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Essential vitamins and minerals for older adults—and what they do

To help you stay healthy, here’s a list of vitamins and minerals adults 55 and over should consider taking daily, as well as the benefits they provide.

Getting enough essential vitamins and minerals is a vital part of maintaining good health— especially as you age.

Changing nutritional needs and dietary restrictions can affect your vitamin intake over time. This makes it challenging to get the nutrients you need to keep your bones and muscles strong and ensure that other body systems are working correctly.

To help you stay healthy, here’s a list of vitamins and minerals adults 55 and over should consider taking daily, as well as the benefits they provide.

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Vitamin A

Vitamin A protects vision, boosts the immune system, and helps the heart and lungs function properly. The National Institute of Health (NIH) recommends 900 mcg for men and 700 mcg for women. Food sources include spinach, eggs, fish, milk, beef liver, cantaloupe, mango, and broccoli.

Vitamin B1 (Thiamin)

Vitamin B1 converts food to energy and helps regulate cell function. NIH recommends 1.2 mg for men and 1.1 mg for women. Food sources include whole grains, cereal, pasta, rice, legumes, seeds, nuts, pork, and fish.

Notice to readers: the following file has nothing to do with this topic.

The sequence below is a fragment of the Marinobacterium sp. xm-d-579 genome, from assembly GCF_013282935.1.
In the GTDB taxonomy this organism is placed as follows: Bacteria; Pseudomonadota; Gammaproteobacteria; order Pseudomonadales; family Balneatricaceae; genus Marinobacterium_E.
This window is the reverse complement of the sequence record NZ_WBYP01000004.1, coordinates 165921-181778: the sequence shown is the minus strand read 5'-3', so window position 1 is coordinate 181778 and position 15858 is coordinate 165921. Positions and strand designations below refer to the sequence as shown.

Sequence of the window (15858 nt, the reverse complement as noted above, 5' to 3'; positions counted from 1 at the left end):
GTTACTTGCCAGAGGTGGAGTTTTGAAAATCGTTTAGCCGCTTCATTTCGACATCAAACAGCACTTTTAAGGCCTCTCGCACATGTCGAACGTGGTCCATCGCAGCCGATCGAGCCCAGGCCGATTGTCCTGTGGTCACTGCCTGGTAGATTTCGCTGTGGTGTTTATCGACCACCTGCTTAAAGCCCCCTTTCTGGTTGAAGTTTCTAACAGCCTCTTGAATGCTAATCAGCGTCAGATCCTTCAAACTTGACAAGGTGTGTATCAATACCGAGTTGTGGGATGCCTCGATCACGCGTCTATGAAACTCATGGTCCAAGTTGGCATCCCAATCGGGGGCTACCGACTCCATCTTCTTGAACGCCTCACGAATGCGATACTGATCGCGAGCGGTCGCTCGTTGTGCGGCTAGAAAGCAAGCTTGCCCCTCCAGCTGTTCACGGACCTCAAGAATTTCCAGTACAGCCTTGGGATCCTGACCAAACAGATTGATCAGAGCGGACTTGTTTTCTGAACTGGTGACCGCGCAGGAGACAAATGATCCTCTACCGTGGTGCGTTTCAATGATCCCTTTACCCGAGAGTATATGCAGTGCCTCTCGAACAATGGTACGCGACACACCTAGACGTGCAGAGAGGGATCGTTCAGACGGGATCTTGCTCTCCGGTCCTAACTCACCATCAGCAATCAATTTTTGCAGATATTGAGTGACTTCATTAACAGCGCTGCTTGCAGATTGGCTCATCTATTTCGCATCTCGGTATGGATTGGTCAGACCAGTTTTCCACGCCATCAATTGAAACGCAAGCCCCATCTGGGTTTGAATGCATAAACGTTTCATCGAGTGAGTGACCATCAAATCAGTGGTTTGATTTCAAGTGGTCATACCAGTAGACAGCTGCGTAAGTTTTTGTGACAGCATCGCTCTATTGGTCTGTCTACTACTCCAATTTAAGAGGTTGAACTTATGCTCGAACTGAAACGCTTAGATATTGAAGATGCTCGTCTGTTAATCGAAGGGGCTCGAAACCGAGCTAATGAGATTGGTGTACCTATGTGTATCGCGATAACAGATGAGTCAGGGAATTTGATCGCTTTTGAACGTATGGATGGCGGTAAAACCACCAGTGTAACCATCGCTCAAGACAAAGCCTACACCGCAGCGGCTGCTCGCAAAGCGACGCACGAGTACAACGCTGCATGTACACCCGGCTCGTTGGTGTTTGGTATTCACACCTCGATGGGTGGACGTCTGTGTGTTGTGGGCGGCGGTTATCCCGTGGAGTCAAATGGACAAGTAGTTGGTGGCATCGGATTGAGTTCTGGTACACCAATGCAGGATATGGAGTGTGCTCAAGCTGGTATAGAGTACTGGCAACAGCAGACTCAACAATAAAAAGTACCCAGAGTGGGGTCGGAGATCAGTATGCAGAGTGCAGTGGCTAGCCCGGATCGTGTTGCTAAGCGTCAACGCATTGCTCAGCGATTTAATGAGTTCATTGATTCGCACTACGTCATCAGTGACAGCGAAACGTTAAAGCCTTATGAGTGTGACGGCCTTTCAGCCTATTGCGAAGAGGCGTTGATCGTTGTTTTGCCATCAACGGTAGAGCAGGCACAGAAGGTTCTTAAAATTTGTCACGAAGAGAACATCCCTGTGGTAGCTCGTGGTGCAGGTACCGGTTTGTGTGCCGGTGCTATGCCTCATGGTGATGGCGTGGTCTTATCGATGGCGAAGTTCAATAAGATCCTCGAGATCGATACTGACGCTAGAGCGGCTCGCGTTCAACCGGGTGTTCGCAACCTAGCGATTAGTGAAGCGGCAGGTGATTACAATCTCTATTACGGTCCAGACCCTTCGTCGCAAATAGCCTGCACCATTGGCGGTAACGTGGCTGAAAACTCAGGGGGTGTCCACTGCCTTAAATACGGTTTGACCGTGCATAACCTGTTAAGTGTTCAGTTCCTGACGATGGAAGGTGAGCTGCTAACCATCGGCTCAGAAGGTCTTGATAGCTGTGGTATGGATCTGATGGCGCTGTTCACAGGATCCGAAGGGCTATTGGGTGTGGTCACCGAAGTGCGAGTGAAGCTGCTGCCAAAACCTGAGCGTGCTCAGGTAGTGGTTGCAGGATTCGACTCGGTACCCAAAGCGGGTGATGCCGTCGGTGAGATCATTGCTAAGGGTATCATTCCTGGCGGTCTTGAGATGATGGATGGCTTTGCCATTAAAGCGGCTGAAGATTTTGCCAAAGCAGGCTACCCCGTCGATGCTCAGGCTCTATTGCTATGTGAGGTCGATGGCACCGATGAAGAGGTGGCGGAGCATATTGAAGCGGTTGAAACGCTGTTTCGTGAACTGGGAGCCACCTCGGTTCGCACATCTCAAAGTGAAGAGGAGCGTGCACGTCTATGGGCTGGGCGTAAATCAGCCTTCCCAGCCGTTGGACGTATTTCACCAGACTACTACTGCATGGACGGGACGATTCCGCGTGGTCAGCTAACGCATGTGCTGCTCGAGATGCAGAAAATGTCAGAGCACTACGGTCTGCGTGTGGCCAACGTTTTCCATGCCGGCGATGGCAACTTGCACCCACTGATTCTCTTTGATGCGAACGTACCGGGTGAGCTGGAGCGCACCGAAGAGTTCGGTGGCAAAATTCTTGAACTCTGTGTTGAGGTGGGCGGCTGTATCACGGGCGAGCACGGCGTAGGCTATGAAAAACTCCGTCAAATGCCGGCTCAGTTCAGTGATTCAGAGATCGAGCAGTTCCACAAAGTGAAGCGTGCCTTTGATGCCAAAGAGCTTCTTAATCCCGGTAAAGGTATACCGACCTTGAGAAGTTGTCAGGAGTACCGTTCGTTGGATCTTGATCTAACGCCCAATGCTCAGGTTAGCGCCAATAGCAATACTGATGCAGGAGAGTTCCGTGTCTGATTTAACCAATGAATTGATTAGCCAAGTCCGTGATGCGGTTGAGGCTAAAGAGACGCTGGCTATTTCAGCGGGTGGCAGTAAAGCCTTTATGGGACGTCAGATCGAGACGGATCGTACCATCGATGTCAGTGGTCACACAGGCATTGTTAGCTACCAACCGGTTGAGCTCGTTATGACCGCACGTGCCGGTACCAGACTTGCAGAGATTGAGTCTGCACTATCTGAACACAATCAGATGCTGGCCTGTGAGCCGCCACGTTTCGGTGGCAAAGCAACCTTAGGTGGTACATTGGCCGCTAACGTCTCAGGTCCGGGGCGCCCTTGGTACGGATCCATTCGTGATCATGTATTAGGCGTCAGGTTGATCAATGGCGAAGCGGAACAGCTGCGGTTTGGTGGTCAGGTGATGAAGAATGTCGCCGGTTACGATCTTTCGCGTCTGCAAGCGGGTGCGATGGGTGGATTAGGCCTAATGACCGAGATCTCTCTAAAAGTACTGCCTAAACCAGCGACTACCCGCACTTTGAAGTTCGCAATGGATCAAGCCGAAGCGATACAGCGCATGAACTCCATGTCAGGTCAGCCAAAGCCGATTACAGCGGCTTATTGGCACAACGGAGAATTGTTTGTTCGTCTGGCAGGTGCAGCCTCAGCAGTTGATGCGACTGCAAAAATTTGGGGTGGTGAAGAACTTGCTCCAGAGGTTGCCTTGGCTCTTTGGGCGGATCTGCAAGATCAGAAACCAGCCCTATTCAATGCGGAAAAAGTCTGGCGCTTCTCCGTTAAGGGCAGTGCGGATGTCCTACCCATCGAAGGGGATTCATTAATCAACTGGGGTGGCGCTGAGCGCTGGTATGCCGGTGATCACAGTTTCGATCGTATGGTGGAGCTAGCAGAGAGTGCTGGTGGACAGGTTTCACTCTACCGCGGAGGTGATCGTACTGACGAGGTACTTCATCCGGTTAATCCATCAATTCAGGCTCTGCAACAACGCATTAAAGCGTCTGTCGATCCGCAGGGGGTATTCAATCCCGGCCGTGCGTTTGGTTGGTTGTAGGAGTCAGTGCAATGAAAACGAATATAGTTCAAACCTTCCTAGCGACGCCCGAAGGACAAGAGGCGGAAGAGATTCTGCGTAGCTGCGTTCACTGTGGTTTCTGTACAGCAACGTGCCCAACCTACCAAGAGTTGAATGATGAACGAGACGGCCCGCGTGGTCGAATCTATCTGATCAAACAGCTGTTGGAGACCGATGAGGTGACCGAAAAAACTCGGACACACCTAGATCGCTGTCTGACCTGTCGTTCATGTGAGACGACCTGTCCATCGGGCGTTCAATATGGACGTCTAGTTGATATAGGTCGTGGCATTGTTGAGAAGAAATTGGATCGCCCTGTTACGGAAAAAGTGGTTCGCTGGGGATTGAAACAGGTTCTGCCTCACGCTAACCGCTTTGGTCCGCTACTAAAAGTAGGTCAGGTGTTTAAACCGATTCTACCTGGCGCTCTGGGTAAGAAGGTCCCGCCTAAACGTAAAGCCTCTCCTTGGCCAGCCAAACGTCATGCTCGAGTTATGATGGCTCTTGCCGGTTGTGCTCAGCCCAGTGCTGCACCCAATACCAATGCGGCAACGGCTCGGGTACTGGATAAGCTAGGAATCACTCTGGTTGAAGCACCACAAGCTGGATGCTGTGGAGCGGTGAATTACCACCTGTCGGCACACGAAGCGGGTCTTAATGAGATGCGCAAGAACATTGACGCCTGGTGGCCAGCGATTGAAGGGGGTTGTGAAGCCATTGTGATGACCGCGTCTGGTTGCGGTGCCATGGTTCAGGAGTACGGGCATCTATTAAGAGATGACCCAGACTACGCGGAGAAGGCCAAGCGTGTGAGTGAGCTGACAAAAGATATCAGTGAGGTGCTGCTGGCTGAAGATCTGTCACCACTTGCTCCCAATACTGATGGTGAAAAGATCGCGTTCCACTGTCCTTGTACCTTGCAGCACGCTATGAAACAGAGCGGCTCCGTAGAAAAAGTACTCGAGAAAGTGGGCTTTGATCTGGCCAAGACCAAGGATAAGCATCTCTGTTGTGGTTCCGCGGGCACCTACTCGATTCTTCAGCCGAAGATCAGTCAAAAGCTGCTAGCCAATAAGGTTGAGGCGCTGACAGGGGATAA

Vitamin B2 (Riboflavin)

Vitamin B2 aids cell growth, development, and function. NIH recommends 1.3 mg for men and 1.1 mg for women. Food sources include asparagus, spinach, broccoli, eggs, organ meats, fortified cereal, bread, and grains.

Vitamin B3 (Niacin)

Vitamin B3 converts food to energy and regulates cell development and function. NIH recommends 16 mg for men and 14 mg for women daily. Food sources include poultry, beef, pork, fish, legumes, nuts, grains, and fortified cereal.

Vitamin B6

Vitamin B6 strengthens the immune system and helps with metabolism. NIH recommends 1.7 mcg for men and 1.5 mcg for women. Food sources include potatoes, starchy vegetables, fish, poultry, and organ meats.

Vitamin B12

Vitamin B12 regulates nerve function and helps red blood cells form. NIH recommends 2.4 mcg for all adults. Food sources include beef liver, clams, fish, poultry, eggs, and fortified breakfast cereals.

Vitamin C

Vitamin C is a powerful antioxidant that helps prevent free radicals from harming body cells. It also helps wounds heal and enhances the body’s iron absorption. NIH recommends 90 mg for men and 75 mg for women. Food sources include oranges, orange juice, grapefruit, grapefruit juice, broccoli, cantaloupe, strawberries, tomatoes, and potatoes.

Vitamin D

Vitamin D aids calcium absorption to strengthen bones and help prevent osteoporosis. It also helps the immune system fight off bacteria and viruses, supports muscle function, and helps nerves transmit messages between the brain and body. NIH recommends 15 mcg (600 IU) for adults ages 19-70 and 20 mcg (800 IU) for adults 71+. Food sources include milk, fortified cereal, orange juice, yogurt, salmon, tuna, and other fatty fish.